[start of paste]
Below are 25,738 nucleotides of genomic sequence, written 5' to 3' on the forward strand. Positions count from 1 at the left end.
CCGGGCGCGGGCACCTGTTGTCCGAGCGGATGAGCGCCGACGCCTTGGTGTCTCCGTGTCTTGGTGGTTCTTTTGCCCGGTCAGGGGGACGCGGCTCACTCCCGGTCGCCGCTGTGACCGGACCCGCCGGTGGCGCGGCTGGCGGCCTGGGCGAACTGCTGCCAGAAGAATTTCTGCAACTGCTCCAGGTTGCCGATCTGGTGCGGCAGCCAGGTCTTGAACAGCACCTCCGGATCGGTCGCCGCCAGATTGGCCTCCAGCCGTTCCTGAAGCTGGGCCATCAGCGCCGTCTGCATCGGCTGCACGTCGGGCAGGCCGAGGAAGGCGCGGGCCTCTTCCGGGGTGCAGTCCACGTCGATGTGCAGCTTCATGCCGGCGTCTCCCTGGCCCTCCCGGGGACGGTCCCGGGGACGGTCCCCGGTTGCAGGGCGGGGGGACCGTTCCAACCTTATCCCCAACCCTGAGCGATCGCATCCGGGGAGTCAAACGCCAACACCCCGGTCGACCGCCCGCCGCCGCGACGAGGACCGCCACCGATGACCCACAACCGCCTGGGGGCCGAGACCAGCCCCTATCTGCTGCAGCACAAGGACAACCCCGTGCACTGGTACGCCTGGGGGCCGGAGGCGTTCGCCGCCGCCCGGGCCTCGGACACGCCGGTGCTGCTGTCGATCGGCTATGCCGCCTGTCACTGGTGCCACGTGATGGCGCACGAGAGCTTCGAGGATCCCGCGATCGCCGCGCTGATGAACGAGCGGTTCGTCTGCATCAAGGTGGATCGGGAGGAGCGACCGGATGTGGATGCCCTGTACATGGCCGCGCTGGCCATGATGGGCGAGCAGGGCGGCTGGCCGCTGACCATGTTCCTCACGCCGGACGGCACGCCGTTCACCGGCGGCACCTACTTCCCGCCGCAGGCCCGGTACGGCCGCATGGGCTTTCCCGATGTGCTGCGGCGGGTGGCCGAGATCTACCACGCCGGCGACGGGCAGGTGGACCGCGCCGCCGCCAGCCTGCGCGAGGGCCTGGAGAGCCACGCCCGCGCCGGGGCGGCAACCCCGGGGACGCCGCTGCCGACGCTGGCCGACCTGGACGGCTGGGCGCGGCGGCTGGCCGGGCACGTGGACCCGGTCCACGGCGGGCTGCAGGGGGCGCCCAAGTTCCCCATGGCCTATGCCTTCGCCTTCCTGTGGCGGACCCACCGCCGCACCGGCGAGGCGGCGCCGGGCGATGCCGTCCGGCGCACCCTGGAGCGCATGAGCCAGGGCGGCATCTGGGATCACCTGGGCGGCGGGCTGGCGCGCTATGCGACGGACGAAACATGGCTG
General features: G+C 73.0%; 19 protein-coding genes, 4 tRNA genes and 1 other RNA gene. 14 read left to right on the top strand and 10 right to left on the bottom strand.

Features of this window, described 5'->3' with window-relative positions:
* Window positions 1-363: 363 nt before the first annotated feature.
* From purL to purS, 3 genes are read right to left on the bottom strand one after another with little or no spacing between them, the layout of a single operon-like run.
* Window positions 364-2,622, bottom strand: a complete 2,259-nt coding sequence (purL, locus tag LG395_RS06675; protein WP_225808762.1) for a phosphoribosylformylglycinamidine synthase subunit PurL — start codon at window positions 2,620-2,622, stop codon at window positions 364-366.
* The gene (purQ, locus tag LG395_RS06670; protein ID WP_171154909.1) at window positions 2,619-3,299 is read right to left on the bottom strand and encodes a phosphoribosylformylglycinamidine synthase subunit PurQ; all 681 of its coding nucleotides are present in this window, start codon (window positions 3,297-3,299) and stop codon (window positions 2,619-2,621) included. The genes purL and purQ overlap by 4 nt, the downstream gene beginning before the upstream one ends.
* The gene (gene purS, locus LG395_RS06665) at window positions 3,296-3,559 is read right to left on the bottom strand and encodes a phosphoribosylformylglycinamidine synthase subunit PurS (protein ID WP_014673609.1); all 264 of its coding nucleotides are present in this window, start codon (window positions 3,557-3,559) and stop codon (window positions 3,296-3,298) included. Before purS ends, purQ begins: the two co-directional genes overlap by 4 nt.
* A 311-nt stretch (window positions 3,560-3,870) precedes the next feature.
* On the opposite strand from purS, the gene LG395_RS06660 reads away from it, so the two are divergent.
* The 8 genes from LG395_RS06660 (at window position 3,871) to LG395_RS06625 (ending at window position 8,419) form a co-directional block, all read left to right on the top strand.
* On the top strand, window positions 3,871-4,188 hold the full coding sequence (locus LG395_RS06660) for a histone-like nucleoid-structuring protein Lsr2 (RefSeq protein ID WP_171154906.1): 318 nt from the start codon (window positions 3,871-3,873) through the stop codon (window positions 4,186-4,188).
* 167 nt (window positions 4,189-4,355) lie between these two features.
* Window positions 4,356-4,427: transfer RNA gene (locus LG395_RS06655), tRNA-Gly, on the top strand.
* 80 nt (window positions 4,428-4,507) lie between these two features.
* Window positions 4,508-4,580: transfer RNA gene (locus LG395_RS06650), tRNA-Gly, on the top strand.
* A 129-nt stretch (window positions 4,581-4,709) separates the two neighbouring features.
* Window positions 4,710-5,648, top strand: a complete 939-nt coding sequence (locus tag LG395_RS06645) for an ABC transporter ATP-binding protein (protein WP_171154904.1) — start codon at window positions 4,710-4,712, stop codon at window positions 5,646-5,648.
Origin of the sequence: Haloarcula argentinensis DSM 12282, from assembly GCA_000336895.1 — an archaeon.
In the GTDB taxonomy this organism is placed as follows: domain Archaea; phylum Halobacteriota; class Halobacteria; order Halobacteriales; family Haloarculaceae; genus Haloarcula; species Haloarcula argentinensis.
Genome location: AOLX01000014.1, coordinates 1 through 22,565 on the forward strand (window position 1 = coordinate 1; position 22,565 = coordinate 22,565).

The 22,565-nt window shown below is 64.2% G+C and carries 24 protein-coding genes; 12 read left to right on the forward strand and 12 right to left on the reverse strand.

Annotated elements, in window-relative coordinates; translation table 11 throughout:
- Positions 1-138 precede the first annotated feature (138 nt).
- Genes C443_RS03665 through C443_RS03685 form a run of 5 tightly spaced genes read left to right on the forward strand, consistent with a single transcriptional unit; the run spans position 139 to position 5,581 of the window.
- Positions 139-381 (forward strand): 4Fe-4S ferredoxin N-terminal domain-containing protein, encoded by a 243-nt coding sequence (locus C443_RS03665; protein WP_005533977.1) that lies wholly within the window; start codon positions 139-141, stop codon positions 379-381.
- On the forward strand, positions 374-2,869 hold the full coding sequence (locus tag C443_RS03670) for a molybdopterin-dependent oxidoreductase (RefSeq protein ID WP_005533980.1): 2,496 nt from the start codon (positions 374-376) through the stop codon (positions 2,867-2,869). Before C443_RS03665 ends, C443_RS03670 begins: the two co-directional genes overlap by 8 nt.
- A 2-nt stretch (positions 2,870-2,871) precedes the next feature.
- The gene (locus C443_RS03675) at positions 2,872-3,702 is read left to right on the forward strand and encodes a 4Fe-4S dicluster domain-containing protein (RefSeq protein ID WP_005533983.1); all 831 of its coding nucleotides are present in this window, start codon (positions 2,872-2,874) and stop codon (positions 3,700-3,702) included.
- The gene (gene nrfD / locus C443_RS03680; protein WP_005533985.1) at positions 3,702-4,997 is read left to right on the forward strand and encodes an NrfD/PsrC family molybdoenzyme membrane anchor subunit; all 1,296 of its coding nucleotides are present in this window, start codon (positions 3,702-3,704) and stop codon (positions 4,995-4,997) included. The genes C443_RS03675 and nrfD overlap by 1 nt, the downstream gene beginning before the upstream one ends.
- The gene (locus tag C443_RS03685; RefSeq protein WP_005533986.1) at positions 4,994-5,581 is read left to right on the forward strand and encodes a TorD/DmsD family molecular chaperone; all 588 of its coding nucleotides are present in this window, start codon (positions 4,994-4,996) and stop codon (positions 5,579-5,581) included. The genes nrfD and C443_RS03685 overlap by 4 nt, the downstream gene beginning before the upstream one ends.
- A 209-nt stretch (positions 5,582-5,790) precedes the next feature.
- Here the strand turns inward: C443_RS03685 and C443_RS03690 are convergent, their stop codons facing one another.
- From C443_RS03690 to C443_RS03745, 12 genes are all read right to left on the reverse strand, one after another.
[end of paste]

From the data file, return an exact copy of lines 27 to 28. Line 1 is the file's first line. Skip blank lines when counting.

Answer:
- Positions 139-381 (forward strand): 4Fe-4S ferredoxin N-terminal domain-containing protein, encoded by a 243-nt coding sequence (locus C443_RS03665; protein WP_005533977.1) that lies wholly within the window; start codon positions 139-141, stop codon positions 379-381.
- On the forward strand, positions 374-2,869 hold the full coding sequence (locus tag C443_RS03670) for a molybdopterin-dependent oxidoreductase (RefSeq protein ID WP_005533980.1): 2,496 nt from the start codon (positions 374-376) through the stop codon (positions 2,867-2,869). Before C443_RS03665 ends, C443_RS03670 begins: the two co-directional genes overlap by 8 nt.